Trump said during a press conference Wednesday that he is asking a court in Florida “to order an immediate halt to social media companies’ illegal, shameful censorship of the American people.”
“We’re going to hold big tech very accountable,” he said.
The push to bring legal action against tech platforms over bias allegations has spread nationwide. In May, Florida passed a law allowing politicians that have been suspended or removed from social media to sue those companies.
The judge’s ruling also said the Florida law ran counter to a federal law Trump had sought to weaken with his executive order: Section 230 of the Communications Act of 1934. Section 230 provides legal immunity to websites that moderate user-generated content, and has been used by tech platforms to nip many lawsuits in the bud.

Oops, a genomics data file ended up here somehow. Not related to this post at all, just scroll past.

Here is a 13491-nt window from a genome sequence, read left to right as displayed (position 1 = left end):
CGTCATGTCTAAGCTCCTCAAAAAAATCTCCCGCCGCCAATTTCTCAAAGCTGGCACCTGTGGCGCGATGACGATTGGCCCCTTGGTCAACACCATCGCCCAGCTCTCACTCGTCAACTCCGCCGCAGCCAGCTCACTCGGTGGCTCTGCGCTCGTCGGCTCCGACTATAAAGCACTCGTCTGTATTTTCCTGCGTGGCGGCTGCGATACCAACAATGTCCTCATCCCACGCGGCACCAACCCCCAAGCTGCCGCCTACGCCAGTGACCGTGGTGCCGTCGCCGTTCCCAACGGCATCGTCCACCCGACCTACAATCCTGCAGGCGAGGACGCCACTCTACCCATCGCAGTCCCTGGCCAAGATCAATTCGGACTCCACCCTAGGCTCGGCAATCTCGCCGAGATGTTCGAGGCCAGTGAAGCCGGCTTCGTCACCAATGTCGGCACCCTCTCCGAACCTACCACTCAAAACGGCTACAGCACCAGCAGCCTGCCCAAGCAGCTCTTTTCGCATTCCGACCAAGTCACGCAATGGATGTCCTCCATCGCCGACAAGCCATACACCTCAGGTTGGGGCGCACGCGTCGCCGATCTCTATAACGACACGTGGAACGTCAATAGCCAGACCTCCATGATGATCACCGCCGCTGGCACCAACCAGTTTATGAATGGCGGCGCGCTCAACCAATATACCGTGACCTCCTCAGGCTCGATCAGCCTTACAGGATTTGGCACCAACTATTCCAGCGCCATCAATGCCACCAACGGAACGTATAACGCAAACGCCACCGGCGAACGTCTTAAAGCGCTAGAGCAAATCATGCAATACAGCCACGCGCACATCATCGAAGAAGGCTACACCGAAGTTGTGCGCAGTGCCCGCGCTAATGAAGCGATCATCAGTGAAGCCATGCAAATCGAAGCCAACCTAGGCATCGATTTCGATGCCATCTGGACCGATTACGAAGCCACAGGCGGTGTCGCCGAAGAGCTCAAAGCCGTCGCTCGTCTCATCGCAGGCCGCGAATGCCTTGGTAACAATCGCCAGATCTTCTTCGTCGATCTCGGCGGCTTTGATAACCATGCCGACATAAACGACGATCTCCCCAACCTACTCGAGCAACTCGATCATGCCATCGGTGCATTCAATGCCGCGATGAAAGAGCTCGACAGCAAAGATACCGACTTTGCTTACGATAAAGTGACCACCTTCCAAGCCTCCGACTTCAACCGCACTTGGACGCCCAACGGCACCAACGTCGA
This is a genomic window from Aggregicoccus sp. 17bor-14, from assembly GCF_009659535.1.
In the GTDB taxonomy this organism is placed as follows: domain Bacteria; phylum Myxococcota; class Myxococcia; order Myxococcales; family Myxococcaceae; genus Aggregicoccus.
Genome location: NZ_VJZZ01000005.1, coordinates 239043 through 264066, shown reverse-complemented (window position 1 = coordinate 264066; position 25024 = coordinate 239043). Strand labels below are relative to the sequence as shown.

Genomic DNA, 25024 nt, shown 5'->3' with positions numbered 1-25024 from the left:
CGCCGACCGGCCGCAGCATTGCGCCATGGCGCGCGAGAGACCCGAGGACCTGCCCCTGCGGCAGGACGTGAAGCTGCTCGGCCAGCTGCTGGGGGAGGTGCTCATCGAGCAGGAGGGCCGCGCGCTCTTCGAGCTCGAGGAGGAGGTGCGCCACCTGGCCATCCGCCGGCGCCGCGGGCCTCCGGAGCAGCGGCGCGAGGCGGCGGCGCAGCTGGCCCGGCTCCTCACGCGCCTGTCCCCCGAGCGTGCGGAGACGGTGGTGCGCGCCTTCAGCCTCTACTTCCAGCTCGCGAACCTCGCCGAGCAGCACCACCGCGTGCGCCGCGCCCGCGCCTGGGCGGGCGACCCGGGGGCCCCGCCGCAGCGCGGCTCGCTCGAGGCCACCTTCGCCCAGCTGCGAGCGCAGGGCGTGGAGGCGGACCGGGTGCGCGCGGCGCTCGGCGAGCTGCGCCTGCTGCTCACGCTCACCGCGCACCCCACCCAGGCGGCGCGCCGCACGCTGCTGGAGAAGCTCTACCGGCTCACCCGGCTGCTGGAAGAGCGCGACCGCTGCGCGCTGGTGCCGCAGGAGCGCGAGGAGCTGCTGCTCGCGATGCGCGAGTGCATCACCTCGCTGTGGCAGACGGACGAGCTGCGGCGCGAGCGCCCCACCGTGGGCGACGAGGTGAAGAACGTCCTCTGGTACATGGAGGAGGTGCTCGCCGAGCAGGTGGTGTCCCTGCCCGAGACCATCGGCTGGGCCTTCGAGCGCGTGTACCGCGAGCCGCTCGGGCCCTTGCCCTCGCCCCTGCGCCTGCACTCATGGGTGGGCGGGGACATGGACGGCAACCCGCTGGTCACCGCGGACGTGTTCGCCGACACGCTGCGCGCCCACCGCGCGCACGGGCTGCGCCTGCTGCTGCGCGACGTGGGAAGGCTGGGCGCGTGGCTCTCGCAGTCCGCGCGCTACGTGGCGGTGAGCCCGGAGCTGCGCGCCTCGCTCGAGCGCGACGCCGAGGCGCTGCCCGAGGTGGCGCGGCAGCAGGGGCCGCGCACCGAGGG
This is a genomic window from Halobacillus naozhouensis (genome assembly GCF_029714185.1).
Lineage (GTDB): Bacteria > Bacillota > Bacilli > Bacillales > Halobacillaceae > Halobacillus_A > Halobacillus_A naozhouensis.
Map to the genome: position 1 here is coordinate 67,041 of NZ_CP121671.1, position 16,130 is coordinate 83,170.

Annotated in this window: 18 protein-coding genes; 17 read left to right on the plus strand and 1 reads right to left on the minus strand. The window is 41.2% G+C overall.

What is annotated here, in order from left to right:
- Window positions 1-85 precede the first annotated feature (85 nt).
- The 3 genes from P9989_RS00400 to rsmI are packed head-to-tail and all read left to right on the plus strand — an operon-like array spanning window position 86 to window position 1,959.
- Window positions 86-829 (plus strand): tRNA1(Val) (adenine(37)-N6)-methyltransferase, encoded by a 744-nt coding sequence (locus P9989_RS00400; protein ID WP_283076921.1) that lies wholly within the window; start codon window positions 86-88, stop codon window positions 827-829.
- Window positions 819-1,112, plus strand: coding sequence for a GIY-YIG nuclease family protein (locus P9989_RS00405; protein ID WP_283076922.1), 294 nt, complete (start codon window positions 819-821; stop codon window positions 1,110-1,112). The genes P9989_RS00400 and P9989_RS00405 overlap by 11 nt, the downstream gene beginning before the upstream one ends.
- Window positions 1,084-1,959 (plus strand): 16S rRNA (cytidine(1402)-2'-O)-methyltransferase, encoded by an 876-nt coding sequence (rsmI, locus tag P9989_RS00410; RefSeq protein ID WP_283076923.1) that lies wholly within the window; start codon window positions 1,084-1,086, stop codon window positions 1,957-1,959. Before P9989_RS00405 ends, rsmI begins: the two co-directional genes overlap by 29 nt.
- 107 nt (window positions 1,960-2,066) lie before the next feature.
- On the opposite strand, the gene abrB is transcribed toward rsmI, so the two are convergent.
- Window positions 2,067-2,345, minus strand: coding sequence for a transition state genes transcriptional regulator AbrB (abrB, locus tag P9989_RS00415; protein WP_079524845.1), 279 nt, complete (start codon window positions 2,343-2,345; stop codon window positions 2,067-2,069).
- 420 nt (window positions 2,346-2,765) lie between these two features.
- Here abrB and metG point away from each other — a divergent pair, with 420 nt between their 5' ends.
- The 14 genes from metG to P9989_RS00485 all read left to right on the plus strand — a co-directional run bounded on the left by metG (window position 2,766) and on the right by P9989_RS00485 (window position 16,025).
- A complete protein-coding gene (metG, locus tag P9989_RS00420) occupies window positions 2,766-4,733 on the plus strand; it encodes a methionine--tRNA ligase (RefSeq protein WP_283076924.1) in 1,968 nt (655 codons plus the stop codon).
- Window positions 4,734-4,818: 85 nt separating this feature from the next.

In Congress, numerous bills have been proposed to narrow the scope of Section 230, including by some Democrats who believe tech companies are not doing enough to curb hate speech and harassment online.
But much of the momentum for changing Section 230 has come from Republicans upset about how social media companies have enforced their rules when conservatives have broken them. Trump, in his order, accused tech companies of “engaging in selective censorship that is harming our national discourse,” and pushed for the Federal Communications Commission to “clarify” Section 230.
Legal experts and FCC officials themselves questioned the agency’s authority to do that, citing the same First Amendment issues that tied up the Florida law. President Joe Biden later rescinded Trump’s order.
Now, having failed to turn the machinery of the US government against the tech industry, Trump is trying to get at it through the courts himself. But with Section 230 still on the books, it’s unclear how he could succeed.
CNN’s Michael Warren and Ashley Semler contributed reporting.